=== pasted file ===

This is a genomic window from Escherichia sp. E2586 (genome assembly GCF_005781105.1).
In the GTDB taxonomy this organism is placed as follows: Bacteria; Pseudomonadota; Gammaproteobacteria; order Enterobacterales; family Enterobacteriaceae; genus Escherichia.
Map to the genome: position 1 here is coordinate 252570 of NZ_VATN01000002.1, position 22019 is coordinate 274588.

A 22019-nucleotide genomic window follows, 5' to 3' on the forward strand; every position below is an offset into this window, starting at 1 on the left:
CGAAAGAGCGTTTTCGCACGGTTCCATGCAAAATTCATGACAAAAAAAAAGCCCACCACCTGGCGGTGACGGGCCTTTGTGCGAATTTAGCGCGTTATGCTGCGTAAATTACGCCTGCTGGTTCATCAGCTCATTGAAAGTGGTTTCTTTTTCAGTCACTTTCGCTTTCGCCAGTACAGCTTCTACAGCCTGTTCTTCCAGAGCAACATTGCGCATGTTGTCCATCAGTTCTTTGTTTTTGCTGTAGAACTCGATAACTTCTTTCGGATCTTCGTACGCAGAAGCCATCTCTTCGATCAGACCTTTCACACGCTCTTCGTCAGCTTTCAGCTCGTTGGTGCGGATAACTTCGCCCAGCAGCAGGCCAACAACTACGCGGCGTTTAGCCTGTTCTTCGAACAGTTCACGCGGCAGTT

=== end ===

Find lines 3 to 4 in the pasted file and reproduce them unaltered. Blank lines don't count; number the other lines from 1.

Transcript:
Map to the genome: position 1 here is coordinate 252570 of NZ_VATN01000002.1, position 22019 is coordinate 274588.

A 22019-nucleotide genomic window follows, 5' to 3' on the forward strand; every position below is an offset into this window, starting at 1 on the left: